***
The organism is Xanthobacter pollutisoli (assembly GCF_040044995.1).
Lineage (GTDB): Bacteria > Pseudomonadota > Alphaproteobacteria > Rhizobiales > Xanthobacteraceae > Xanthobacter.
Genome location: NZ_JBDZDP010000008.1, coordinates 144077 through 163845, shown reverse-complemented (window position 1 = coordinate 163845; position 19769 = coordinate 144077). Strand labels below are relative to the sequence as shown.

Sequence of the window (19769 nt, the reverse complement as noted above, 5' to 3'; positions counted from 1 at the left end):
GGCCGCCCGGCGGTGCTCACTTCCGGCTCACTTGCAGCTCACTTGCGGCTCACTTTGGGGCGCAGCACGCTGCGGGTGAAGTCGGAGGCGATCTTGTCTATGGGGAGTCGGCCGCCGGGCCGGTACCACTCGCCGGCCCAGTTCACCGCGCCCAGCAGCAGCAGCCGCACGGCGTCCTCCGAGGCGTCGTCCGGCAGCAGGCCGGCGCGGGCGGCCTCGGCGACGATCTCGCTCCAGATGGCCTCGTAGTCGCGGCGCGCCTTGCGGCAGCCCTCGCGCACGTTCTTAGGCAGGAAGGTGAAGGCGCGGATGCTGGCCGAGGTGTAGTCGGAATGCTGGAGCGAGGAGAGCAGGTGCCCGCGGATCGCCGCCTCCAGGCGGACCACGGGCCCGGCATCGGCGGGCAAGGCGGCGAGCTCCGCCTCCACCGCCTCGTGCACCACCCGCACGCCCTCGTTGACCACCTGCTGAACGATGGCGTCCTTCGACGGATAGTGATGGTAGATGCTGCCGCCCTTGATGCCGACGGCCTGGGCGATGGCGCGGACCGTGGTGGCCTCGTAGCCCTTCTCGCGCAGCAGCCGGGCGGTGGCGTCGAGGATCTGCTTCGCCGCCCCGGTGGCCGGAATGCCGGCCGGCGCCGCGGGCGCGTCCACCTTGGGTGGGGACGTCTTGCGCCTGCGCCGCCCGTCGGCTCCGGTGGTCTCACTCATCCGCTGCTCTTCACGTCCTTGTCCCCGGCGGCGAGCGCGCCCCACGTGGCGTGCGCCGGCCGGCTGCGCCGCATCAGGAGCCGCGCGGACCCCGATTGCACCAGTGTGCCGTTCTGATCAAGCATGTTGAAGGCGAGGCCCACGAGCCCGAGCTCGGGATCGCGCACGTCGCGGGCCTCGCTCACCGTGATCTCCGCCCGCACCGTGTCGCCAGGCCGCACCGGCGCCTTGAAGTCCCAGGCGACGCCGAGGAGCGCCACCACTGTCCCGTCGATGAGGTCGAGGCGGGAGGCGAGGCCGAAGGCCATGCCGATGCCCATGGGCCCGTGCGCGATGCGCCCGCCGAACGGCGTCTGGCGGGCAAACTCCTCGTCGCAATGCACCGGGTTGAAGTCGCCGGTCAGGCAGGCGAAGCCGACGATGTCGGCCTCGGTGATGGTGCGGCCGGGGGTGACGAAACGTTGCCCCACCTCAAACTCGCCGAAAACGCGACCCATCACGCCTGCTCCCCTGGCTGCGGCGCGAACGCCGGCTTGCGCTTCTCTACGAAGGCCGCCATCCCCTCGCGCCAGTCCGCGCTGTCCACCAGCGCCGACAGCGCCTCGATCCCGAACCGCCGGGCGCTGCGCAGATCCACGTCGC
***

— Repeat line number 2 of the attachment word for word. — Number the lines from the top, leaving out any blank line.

Lineage (GTDB): Bacteria > Pseudomonadota > Alphaproteobacteria > Rhizobiales > Xanthobacteraceae > Xanthobacter.